As it turns out in Canada at least, this isn’t an issue as long as I am giving proper credit and not making money from it. Check and check. That is when I turned to one of my favourite audio tools on the Mac, Audio Hijack. I didn’t need the video, in fact I didn’t even want it, so I decided to record the audio streaming from the website into an MP3 file using Audio Hijack. For those not familiar with this tool, you can recored audio from a single source on your computer such as Skype, Safari, or any other program on your Mac. If you are recording less than 10 minutes of audio, you don’t even need to buy the full version (Note: I own a full version of this application along with Fission, which is will discuss next). I simply played the video and recorded the audio into a nice, clean MP3 file.

The next thing I needed to do was to decided where to separate the audio. I wanted short, somewhat equal parts, maybe 20-30 seconds in length. I copied the transcript and looked over the language of the text. The natural paragraph breaks seemed to work, but there were a couple of places that were too long, so I found a transition in the section that went from a description to an example. This seemed like a good place to cut it since it was about the right length and it also gave enough information to help them figure out the order. In the end, I was left with 6 sections that were about equal length. There were some easier sections to figure out (e.g. the ending had music to finish), and two that were a bit more difficult. I tested it out myself and figured students would be able to figure out about 4 of the sections somewhat easily, and the other two might get moved around a bit.

In order to separate the file, I used an application called Fission. I like it since it edits MP3 files without re-compressing the file, losing quality along the way. It also makes it super simple to separate a single file into multiple files. Yes, it’s a paid program, but I bought it in a bundle Audio Hijack and it has been a wonderful tool to use. For others, you may consider using Audacity or Ocenaudio, but you will have to save each section individually, which will take more time. No matter how you do it, make sure the compression isn’t too heavy as this will make it more distorted and hard for students to hear.

Once the audio was created, I started working on the lesson plan. I knew I wanted to have some sort of pre-listening activity that would get the students ready for what they were going to listen to. The topic of the audio was on learning how to listen (very appropriate) and the speaker mentions an activity that he uses in his improvisation class. He describes it in detail in the audio, so I thought it might be good to use it.

And one of the exercises that we have used very successfully is an exercise that we call Last Word Response. And Last Word Response is really fun and simple. We instruct people to pair up. We tell them to have a conversation about anything at all business-related or not. And the only rule we attach to the conversation is that a person’s first word of their response has to be the last word of what their partner said. – Tom Yorton, Second City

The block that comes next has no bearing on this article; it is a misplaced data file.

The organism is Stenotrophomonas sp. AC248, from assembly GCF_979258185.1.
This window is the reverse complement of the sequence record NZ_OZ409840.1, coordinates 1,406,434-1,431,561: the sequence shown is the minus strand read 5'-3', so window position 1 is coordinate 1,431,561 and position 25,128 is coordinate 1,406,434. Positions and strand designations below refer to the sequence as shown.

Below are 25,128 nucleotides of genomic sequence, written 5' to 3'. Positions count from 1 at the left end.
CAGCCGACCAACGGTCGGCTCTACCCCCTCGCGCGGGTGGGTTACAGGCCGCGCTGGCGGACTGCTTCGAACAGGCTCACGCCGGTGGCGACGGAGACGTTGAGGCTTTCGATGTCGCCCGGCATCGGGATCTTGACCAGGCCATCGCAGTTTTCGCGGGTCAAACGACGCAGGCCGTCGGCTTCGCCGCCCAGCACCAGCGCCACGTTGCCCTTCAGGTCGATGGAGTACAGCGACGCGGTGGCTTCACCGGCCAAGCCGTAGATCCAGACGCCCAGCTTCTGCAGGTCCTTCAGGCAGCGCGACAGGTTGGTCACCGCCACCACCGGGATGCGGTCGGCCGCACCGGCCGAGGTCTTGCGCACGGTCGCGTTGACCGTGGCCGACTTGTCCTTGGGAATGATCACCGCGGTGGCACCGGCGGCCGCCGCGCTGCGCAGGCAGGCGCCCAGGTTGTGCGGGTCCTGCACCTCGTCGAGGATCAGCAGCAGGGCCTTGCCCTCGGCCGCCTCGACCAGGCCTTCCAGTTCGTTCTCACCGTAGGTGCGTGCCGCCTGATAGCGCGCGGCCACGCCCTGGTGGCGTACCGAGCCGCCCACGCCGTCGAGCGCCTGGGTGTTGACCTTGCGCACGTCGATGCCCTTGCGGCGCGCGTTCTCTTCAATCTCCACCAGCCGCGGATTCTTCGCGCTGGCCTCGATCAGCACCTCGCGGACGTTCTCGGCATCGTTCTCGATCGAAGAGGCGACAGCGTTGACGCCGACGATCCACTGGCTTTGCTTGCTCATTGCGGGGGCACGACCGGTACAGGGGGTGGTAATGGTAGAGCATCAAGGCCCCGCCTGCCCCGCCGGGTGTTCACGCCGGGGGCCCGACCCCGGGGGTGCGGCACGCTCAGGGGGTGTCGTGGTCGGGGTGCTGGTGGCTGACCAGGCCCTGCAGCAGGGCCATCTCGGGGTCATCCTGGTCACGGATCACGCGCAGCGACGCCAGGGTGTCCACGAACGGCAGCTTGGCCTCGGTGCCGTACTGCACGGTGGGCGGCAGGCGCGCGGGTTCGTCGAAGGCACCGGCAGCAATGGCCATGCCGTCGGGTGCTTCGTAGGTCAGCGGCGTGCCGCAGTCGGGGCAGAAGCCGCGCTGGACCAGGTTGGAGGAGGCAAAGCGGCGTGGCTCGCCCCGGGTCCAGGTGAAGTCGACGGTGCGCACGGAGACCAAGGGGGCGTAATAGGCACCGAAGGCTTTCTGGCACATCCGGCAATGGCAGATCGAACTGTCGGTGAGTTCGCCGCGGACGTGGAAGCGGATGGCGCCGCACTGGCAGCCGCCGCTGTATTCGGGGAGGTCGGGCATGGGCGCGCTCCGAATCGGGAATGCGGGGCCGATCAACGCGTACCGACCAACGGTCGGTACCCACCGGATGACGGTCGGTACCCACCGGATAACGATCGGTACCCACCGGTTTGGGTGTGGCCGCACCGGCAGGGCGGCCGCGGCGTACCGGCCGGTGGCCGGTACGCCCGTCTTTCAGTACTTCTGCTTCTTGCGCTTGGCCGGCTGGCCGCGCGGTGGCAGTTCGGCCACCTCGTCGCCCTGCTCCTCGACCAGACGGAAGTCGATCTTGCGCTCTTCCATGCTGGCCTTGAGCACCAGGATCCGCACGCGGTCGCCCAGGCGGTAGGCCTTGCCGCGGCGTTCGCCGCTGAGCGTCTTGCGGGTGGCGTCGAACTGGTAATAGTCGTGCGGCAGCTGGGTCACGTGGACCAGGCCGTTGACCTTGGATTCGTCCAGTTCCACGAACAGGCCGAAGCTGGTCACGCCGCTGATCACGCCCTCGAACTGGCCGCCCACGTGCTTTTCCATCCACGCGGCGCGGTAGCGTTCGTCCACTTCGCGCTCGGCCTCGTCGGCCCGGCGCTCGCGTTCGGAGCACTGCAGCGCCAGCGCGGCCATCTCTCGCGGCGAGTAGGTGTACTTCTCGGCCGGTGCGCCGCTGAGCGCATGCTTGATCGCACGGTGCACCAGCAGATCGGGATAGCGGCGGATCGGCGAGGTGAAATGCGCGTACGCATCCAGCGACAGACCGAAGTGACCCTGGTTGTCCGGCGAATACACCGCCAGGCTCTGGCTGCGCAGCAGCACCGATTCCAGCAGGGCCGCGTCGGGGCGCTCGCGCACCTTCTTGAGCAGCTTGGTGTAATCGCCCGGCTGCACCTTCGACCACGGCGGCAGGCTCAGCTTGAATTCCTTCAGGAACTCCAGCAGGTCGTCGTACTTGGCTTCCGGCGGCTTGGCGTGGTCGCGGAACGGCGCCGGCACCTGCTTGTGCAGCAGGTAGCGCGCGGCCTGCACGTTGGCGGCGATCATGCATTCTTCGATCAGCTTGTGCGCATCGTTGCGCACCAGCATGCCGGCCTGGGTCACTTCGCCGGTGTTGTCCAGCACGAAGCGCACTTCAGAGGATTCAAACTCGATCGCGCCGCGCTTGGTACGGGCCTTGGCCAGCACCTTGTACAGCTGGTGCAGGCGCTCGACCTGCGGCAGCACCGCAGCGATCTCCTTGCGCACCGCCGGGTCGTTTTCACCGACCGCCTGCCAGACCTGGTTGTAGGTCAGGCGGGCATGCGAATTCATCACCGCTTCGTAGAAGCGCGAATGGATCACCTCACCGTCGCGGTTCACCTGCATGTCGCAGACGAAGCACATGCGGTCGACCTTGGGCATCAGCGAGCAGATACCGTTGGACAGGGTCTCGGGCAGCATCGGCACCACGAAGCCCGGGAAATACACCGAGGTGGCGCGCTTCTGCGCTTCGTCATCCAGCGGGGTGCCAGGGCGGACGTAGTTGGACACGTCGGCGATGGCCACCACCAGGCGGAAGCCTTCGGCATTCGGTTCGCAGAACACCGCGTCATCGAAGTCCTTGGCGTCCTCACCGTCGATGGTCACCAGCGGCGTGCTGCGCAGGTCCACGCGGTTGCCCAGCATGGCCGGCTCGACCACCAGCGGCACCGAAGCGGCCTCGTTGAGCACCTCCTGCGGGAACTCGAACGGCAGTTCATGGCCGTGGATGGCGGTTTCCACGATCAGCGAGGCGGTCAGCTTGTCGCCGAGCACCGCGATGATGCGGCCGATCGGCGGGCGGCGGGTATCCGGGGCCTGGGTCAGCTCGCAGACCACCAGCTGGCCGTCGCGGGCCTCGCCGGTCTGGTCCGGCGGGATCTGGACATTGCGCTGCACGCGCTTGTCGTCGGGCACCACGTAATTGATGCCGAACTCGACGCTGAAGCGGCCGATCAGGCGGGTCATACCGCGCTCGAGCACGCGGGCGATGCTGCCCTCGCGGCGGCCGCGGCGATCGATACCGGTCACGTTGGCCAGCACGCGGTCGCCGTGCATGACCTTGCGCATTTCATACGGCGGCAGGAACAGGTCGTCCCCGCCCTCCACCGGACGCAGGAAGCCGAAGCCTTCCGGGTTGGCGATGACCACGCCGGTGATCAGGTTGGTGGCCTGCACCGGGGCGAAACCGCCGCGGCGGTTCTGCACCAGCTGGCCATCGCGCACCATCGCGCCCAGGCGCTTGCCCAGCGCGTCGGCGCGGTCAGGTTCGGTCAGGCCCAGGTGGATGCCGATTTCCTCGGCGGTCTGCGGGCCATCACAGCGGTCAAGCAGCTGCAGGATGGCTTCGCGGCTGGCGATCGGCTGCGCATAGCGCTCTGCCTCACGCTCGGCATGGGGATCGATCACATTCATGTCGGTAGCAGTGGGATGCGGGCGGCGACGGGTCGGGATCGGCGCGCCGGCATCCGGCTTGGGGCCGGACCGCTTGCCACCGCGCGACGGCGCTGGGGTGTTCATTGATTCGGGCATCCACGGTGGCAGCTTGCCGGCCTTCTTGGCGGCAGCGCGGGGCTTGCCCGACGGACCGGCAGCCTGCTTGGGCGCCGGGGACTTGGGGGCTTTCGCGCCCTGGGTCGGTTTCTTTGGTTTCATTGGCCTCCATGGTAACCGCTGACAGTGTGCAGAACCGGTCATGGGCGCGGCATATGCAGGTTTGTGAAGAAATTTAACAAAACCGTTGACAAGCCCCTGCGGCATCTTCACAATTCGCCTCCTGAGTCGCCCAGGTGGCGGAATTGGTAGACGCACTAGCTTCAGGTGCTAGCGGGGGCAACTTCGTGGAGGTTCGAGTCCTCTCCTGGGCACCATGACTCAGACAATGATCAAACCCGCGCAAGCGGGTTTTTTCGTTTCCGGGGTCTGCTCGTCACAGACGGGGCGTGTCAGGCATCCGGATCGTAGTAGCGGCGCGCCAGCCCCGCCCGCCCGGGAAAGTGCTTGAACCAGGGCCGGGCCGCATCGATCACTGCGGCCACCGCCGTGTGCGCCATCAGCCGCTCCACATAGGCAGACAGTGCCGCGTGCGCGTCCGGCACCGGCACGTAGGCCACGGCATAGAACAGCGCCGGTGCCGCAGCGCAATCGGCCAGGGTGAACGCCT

I made a slide with the instructions and also a set of follow-up questions to gauge their response to the exercise:

  1. How did you feel during this activity? Did you feel nervous? Was it fun? What else?
  2. Some people use this type of activity to help improve their listening skills? Do you think this would be effective? Why or why not?
  3. What do you think is the biggest problem people have when it comes to listening to others?

I planned on having them answer this in pairs followed by a class discussion, but changed it to just being a class discussion. I felt that the immediacy of the response may lead to more spontaneous answers instead of trying to suss out what I ‘wanted’ them to say.

I thought it might be good to share a few words on what improv and Second City are so they wouldn’t get confused. This is something I often do in class for words or phrases I feel are necessary for them to have to understand the reading or listening, but are not things that are necessary for their personal lexis. I also planned on explaining how the listening would work and created another slide with limited instructions.

Once that was done, I would put the shuffled tracks into a playlist in VLC (I use the portable  version on a USB drive that I can run on any Windows computer since I’m not always certain if the computer I will be using has VLC installed on it or not. This saves me from panic. More info on portable apps here) and make sure the volume is set to a good level. I would then play each audio track once, having students take notes on what they hear. They would then get into pairs and share their notes for 2 minutes before playing the next track. This would continue until they have heard all of the tracks and had time to discuss each track with their partner. After the final track, they would also have time to put the tracks into a single order if possible, about 5 or so minutes. After that, they would get together with one or two other partner groups and discuss their findings to see if they can get a consensus.